Monday, March 11, 2013

The Pros and Cons of Working From Home in 4 Sentences

Working from home forces people to judge you appropriately. According to David Fullerton, the vice president of engineering at Stack Exchange, a network of Q&A websites, "As a manager, I can’t easily know how many hours each [telecommuter] on my team is working. This is actually good for me because it forces me to look at what they’ve done."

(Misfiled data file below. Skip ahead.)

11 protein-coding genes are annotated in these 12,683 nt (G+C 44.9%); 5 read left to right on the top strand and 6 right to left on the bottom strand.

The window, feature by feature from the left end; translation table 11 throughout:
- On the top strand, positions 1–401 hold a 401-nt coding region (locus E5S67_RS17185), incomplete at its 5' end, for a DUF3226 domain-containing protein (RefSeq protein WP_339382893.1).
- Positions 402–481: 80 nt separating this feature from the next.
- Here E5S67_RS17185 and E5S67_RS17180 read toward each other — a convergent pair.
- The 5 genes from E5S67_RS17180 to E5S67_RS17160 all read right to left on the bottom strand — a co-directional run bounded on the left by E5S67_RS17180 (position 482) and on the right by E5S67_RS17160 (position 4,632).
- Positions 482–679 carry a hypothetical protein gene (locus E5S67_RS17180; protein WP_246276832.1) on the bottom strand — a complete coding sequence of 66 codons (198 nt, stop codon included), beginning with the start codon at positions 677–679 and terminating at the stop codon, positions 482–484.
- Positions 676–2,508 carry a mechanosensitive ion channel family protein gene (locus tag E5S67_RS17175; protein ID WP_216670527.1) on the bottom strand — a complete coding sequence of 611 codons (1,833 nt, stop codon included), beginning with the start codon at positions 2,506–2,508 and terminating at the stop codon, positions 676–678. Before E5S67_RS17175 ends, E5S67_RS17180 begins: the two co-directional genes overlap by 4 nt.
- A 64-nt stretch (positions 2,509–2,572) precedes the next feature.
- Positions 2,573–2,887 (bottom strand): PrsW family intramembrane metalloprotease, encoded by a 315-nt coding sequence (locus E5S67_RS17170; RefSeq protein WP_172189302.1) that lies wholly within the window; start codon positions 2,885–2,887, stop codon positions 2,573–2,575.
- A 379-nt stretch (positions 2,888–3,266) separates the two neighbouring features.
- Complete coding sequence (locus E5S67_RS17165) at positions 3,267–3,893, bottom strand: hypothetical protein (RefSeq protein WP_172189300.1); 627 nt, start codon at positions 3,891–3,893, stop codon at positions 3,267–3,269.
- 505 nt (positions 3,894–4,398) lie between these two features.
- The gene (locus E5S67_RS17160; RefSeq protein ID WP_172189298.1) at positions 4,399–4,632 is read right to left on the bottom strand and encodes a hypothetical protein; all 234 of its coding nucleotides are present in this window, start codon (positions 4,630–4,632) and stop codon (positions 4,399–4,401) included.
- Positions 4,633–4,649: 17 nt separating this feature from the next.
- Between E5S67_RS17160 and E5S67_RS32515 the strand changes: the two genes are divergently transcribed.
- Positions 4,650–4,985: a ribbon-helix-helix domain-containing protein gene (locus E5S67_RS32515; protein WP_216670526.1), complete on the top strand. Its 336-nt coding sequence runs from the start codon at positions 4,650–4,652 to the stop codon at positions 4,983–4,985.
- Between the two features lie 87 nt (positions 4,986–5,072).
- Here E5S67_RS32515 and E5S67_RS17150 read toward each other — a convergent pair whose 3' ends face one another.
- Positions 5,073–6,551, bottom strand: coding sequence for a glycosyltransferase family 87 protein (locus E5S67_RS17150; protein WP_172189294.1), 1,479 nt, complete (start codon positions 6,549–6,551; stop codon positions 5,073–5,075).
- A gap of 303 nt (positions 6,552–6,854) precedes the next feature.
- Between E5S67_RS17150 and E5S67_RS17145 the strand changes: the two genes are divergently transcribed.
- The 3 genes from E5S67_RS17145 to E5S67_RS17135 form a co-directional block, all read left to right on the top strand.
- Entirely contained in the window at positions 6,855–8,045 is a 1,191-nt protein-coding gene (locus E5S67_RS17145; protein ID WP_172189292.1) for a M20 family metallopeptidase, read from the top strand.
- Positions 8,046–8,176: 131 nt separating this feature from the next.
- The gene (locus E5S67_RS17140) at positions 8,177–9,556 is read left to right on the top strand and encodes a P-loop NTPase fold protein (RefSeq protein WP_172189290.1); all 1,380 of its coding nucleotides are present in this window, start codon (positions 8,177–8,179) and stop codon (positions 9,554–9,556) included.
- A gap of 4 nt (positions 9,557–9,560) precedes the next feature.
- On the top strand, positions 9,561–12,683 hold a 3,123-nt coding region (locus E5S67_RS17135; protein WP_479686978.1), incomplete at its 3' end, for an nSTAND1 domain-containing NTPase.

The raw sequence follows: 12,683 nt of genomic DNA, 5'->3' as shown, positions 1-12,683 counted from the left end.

Studies show that people who work at home are significantly more productive but less innovative. As John Sullivan, a professor of management at San Francisco State University who runs a human resource advisory firm, puts it, "“If you want innovation, then you need interaction. If you want productivity, then you want people working from home.”